Taxing Matters for Retailers

The Scottish Election is in full swing; well as much of a swing as can be generated when everyone thinks they know the outcome.  Some have described it as a lacklustre campaign season; others have asked what campaign?

So it is with a modicum of interest I went along to the Scottish Grocers Federation ‘Big Debate’ last Thursday night.   If things were as somnambulant  as claimed I could at least doze off in the back.  But who knows, I might even learn something.

Chaired by Gary Robertson (BBC Good Morning Scotland), the panel comprised:

Other politicians are no doubt available in your constituencies.

Kudos to the SGF for arranging this and for the politicians and the audience of SGF members for turning up.  Retailing has had short shrift in most elections and despite the sector’s size and impact on lives, often gets overlooked and ignored.

The Chair began by asking a question on tax and we never really got off this topic for much of the night.  Initial exchanges were all about personal tax rates and 1p up and down etc.  It took an intervention from Abdul Majid to get the panel to focus on tax issues as they apply to small retailers.

Amazon were pilloried for their tax and other practices as were governments who either supported or were too lenient on them and other ‘tax avoiders’.  The rates issues were tossed around via small business bonus scheme and the review/revaluation underway/promised.  The Living Wage/National Minimum Wage came in for some stick from the audience (James Lowman and Mo Razzaq, in particular), though the panel were wholly supportive.  The Sugar Tax got an airing, as did the proposed Deposit Return Scheme.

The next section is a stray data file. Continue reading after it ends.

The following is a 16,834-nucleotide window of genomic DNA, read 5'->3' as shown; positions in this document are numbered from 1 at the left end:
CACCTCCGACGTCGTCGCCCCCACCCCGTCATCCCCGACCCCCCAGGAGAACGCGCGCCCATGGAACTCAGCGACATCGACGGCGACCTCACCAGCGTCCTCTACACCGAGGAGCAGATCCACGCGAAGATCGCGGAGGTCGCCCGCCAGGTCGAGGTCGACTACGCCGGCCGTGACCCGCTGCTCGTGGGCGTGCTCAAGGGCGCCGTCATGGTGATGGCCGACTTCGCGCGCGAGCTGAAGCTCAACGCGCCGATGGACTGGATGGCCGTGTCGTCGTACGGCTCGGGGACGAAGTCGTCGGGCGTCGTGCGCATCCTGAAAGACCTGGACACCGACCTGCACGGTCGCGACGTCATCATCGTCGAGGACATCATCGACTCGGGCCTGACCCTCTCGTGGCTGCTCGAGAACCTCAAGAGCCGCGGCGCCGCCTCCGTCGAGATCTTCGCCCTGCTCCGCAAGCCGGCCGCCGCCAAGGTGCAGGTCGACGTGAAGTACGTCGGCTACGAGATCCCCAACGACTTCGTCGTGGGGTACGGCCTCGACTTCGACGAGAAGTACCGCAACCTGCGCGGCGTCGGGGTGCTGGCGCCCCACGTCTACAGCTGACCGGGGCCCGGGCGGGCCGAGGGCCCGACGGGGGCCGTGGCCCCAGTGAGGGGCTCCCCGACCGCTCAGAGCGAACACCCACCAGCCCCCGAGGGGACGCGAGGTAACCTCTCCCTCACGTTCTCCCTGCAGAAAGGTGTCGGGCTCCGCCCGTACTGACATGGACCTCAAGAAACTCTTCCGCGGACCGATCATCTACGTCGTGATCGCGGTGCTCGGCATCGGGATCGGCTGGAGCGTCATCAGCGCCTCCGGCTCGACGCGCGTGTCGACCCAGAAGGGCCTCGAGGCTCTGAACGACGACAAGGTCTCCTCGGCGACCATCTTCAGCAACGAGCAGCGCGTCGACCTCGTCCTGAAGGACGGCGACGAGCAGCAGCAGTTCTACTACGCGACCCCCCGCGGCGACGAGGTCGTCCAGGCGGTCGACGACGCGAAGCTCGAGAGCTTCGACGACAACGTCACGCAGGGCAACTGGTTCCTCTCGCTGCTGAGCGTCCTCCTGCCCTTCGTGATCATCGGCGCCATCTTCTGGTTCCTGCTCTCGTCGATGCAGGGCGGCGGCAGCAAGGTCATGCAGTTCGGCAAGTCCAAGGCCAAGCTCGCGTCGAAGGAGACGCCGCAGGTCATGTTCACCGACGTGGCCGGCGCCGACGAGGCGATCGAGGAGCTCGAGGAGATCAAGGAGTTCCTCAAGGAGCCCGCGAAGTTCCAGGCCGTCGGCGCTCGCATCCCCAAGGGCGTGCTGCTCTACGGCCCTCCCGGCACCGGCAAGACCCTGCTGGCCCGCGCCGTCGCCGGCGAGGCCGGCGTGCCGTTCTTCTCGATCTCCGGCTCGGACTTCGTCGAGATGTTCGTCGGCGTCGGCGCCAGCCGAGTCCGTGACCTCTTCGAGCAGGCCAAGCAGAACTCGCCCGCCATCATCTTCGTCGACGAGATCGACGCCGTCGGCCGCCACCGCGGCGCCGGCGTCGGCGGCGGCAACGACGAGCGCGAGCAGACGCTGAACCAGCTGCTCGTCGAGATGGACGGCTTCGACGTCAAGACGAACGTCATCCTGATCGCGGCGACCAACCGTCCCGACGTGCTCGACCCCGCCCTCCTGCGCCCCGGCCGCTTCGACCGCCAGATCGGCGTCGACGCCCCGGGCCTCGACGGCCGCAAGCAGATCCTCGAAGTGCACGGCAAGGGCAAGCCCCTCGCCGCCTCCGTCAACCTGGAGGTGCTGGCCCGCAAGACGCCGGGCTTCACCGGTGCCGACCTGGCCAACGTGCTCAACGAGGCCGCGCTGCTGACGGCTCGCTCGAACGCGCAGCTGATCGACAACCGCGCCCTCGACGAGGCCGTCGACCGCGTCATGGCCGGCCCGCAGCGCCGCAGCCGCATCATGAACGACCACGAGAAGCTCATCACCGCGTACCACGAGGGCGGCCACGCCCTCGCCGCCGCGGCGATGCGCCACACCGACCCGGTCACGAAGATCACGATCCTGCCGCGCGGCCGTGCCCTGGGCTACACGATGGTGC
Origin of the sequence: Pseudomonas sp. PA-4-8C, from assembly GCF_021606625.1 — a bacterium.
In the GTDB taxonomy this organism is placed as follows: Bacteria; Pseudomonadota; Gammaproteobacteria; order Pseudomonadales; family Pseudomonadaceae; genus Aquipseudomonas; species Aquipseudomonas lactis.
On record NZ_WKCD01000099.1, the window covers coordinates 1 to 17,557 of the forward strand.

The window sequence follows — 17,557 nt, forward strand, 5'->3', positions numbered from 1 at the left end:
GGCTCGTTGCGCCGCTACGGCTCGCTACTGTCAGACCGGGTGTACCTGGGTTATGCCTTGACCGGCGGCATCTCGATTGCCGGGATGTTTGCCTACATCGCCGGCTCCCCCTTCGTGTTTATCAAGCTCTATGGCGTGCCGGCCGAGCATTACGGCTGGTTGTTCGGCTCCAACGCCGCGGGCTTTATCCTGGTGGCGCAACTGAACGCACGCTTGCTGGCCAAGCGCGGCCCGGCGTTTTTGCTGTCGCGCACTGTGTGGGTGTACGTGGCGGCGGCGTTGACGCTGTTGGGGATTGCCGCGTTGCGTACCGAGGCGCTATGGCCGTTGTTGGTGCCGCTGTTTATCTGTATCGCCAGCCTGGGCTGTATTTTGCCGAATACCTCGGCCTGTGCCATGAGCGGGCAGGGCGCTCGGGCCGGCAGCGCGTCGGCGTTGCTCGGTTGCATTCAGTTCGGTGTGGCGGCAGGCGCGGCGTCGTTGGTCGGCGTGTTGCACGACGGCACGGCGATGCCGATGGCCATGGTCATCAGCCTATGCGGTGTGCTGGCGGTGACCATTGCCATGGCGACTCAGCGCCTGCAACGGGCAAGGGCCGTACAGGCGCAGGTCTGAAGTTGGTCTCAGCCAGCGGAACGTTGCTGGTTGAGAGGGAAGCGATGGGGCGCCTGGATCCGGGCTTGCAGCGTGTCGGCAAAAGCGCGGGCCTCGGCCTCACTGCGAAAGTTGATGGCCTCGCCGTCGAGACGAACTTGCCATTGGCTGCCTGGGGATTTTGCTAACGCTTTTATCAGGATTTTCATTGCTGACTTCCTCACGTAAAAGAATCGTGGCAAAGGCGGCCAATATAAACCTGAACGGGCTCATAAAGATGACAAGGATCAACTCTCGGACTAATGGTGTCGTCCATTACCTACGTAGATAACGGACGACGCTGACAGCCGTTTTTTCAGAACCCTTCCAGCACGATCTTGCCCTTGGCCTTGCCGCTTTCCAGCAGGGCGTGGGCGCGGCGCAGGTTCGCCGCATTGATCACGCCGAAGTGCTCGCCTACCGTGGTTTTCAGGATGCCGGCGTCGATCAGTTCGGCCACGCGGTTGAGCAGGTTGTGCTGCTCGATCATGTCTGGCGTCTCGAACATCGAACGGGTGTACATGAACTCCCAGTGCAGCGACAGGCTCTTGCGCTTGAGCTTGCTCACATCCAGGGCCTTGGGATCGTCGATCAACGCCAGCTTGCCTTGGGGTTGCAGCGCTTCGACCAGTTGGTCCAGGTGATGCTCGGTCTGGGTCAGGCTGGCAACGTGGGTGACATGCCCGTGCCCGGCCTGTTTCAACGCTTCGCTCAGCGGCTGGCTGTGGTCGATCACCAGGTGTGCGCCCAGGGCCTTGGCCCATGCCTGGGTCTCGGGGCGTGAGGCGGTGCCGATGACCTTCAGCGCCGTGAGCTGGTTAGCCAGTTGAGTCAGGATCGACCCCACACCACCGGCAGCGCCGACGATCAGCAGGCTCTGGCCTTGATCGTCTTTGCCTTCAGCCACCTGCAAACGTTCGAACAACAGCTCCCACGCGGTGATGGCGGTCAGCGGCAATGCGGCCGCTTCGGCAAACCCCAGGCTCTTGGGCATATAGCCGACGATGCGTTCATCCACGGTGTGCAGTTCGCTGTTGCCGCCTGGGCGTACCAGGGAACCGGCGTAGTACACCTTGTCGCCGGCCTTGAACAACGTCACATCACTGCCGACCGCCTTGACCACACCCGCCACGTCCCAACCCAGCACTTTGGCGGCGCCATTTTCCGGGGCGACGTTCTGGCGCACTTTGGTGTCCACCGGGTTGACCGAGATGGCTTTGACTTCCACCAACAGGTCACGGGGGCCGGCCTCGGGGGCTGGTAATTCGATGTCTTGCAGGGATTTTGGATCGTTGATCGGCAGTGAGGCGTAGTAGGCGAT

Possibly the most pertinent intervention of the night came from Pete Cheema who asked whether politicians actually understood the realities of running small businesses?  This allowed the panel to polish off their job history – some with more success than others – and to show their empathic sides.  But, do they really get it?

A couple of personal reflections on the issues of the night:

So, despite the claimed snooze factor for the Scottish election, the night was interesting.  I think the message about cumulative impact did resonate with the politicians, but any solutions at this point remain unclear.

And in reality, we did get off tax once, when the issue of retail crime and protected status for shop-workers or consumer facing staff was raised.  This was a suitable reminder that for all the knockabout nonsense in politics, politicians do have the potential to change lives and possibly behaviour and many are in it to make a difference.  The election is about holding them to account for whether they have or could succeed.

5th May – as the saying goes “vote early and often”.

SGF Manifesto is at

My tweets from the night can be found via #sgfbigdebate.